Archaeologists Return To Greek Shipwreck, ‘Titanic Of Ancient World’

Researchers are calling it the “largest shipwreck ever discovered.” The Greek vessel was found off the coast of the island Antikythera, and it has given up a treasure trove of artifacts from the ancient world, not to mention treasure.

According to archaeologist Brendan Foley, “The evidence shows this is the largest ancient shipwreck ever discovered. It’s the Titanic of the ancient world.”

Foley led a team from the Theotokis Theodoulou of the Hellenic Ephorate of Underwater Antiquities and Woods Hole Oceanographic Institution (WHOI) to investigate the ancient Greek shipwreck, although they did not discover it themselves.

The site was originally discovered in 1900 by sponge fisherman. They recovered jewelry, marble statues, furniture, glassware, and an ancient astronomical calculator dubbed the Antikythera Mechanism, which was only recently understood as a device that could actually calculate and predict astronomical events like a solar eclipse.

However, the shipwreck lies 55 meters (180 feet) under the Greek waters, a dangerous depth for 1900. According to History, one of the divers died and two others were paralyzed from the bends. The site was considered too risky to explore further, although a few divers still managed to rummage through the Greek shipwreck, like Jacques Cousteau in the 1970s. Nevertheless, no one was able to understand the extent of the find until the most recent team.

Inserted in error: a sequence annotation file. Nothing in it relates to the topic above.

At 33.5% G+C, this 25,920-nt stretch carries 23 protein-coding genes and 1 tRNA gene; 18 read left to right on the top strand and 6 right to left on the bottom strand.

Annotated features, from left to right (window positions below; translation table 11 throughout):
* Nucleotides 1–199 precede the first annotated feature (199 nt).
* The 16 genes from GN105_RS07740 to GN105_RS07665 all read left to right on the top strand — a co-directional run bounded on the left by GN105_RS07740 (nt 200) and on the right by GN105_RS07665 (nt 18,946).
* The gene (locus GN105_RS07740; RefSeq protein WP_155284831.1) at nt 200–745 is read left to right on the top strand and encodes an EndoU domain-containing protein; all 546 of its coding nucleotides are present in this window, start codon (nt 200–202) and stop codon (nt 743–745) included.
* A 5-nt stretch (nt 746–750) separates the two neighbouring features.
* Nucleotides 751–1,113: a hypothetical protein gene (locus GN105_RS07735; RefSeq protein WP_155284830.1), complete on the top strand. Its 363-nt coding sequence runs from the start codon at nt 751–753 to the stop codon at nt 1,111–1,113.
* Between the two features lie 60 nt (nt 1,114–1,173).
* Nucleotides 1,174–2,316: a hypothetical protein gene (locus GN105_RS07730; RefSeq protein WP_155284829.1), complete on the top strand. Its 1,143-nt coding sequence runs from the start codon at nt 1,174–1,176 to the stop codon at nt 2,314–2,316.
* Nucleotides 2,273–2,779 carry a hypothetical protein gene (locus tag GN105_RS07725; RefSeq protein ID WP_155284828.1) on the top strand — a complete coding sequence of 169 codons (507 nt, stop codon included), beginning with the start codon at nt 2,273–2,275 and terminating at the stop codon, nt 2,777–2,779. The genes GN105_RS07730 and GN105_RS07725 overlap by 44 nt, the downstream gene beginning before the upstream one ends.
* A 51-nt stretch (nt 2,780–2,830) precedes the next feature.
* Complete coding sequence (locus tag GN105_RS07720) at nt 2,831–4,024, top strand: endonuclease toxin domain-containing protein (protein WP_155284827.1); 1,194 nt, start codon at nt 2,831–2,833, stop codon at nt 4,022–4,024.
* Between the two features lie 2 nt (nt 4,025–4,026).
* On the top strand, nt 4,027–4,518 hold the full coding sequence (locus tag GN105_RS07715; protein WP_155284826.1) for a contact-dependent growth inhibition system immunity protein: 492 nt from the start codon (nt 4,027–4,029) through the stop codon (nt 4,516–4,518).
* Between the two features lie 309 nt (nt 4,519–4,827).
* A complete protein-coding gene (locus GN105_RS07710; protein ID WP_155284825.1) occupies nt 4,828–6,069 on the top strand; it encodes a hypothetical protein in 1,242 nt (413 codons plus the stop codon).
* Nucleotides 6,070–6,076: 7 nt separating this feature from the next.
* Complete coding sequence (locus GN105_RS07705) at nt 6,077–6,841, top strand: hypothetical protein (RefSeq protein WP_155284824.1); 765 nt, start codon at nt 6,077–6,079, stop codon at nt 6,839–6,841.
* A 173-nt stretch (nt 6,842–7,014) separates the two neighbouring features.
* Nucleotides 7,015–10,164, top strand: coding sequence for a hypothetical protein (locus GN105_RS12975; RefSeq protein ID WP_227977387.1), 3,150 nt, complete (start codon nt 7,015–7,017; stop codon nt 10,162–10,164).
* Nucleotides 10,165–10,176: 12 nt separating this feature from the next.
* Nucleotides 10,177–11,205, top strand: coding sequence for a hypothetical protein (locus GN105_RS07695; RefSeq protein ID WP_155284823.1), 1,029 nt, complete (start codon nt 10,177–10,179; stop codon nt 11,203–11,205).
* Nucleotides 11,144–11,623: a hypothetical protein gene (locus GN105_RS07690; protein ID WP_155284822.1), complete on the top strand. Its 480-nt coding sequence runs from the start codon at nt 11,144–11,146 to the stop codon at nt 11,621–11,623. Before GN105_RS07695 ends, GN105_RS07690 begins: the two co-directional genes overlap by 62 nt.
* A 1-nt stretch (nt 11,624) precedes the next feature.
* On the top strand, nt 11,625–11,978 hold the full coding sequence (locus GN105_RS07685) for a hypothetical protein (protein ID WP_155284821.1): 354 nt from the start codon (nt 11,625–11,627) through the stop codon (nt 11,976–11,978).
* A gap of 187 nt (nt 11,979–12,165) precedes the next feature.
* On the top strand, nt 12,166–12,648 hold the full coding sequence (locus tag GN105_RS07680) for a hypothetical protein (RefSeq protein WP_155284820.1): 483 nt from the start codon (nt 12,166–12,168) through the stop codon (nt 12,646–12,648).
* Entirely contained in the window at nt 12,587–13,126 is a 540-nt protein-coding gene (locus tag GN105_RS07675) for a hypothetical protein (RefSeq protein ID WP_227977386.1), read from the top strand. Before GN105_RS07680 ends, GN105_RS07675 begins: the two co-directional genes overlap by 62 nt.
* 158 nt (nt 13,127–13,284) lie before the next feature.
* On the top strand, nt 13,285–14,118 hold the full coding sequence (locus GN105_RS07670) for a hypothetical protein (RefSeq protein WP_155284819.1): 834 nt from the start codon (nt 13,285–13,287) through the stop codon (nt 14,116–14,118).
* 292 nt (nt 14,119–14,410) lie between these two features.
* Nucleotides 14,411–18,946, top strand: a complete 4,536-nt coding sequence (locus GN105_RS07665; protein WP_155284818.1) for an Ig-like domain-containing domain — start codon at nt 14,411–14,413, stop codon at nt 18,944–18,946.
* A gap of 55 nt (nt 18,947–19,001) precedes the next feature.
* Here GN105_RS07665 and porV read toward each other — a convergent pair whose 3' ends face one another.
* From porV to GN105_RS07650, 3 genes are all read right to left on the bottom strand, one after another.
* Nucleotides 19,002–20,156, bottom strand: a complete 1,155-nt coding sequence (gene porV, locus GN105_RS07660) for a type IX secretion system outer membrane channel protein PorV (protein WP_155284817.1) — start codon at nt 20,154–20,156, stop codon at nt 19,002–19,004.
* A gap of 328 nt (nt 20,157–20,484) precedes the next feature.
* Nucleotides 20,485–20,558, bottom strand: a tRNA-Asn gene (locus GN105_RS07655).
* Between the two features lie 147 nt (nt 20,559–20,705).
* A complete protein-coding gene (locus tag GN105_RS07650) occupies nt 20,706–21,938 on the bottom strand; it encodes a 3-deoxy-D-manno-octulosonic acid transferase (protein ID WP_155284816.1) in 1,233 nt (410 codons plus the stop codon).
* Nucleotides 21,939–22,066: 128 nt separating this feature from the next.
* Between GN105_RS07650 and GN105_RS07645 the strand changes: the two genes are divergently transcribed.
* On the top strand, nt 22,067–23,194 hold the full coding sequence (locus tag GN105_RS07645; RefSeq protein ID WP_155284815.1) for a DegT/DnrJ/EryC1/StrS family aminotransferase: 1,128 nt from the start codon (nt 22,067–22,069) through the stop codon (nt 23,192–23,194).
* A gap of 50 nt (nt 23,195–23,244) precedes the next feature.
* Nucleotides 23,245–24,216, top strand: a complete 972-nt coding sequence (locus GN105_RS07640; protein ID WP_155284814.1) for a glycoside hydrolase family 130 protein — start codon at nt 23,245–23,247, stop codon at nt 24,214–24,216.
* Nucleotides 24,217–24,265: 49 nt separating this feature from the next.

Not only were they able to find even more artifacts, they were able to measure the size of the ship using 3D modeling technology. According to the WHOI, the Greek ship was 50 meters (164 feet) long, a length that seems to be corroborated by the discovery of large anchors about three feet long. To put that in comparison, the Titanic was 269 meters (882 feet) long and 28 meters (92 feet) wide. Still, for ancient times, that was a massive ship. The shipwreck itself covers an area of about 300 meters across the Greek seafloor.

The researchers believe that the ship probably sank sometime between 60 BC and 70 BC on its way to Rome. In that period of history, Greece was in a state of decline, as the Roman empire gobbled up Greek cities in various conquests.

Among the artifacts the team discovered was a table jug and a bronze spear. The spear may have been part of the marble statues discovered by the sponge fisherman more than a century ago.

The team plans to return to the Greek shipwreck next year, hoping to find even more incredible artifacts from the a dig site that is as large as it is fascinating.

[Image Credit: Brendan Foley/Wikimedia Commons]